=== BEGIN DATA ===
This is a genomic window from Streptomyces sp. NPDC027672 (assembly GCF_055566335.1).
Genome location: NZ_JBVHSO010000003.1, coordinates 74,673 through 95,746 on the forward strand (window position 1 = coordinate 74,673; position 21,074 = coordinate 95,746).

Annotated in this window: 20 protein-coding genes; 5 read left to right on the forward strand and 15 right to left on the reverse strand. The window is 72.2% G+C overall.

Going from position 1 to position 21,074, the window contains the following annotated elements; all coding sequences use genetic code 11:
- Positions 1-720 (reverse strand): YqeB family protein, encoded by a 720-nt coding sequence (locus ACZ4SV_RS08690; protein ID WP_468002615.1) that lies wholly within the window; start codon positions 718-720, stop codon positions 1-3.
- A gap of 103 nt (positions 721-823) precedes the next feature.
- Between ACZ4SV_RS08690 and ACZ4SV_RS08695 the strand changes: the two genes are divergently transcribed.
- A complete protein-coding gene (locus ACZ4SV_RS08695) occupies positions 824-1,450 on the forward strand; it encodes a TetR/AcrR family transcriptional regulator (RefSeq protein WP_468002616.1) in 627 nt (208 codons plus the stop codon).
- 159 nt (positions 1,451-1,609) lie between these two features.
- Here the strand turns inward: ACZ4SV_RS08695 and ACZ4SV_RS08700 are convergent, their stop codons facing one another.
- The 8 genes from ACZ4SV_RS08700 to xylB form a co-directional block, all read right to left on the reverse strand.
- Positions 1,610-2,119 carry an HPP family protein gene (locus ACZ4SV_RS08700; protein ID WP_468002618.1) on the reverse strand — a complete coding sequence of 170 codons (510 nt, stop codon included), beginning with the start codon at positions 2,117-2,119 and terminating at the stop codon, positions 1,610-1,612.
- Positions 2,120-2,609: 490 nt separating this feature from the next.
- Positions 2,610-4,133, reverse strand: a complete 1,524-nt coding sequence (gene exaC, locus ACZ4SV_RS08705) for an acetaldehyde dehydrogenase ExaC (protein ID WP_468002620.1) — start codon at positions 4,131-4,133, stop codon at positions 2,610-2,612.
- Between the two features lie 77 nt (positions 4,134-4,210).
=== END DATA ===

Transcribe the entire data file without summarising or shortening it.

This is a genomic window from Streptomyces sp. NPDC027672 (assembly GCF_055566335.1).
Genome location: NZ_JBVHSO010000003.1, coordinates 74,673 through 95,746 on the forward strand (window position 1 = coordinate 74,673; position 21,074 = coordinate 95,746).

Annotated in this window: 20 protein-coding genes; 5 read left to right on the forward strand and 15 right to left on the reverse strand. The window is 72.2% G+C overall.

Going from position 1 to position 21,074, the window contains the following annotated elements; all coding sequences use genetic code 11:
- Positions 1-720 (reverse strand): YqeB family protein, encoded by a 720-nt coding sequence (locus ACZ4SV_RS08690; protein ID WP_468002615.1) that lies wholly within the window; start codon positions 718-720, stop codon positions 1-3.
- A gap of 103 nt (positions 721-823) precedes the next feature.
- Between ACZ4SV_RS08690 and ACZ4SV_RS08695 the strand changes: the two genes are divergently transcribed.
- A complete protein-coding gene (locus ACZ4SV_RS08695) occupies positions 824-1,450 on the forward strand; it encodes a TetR/AcrR family transcriptional regulator (RefSeq protein WP_468002616.1) in 627 nt (208 codons plus the stop codon).
- 159 nt (positions 1,451-1,609) lie between these two features.
- Here the strand turns inward: ACZ4SV_RS08695 and ACZ4SV_RS08700 are convergent, their stop codons facing one another.
- The 8 genes from ACZ4SV_RS08700 to xylB form a co-directional block, all read right to left on the reverse strand.
- Positions 1,610-2,119 carry an HPP family protein gene (locus ACZ4SV_RS08700; protein ID WP_468002618.1) on the reverse strand — a complete coding sequence of 170 codons (510 nt, stop codon included), beginning with the start codon at positions 2,117-2,119 and terminating at the stop codon, positions 1,610-1,612.
- Positions 2,120-2,609: 490 nt separating this feature from the next.
- Positions 2,610-4,133, reverse strand: a complete 1,524-nt coding sequence (gene exaC, locus ACZ4SV_RS08705) for an acetaldehyde dehydrogenase ExaC (protein ID WP_468002620.1) — start codon at positions 4,131-4,133, stop codon at positions 2,610-2,612.
- Between the two features lie 77 nt (positions 4,134-4,210).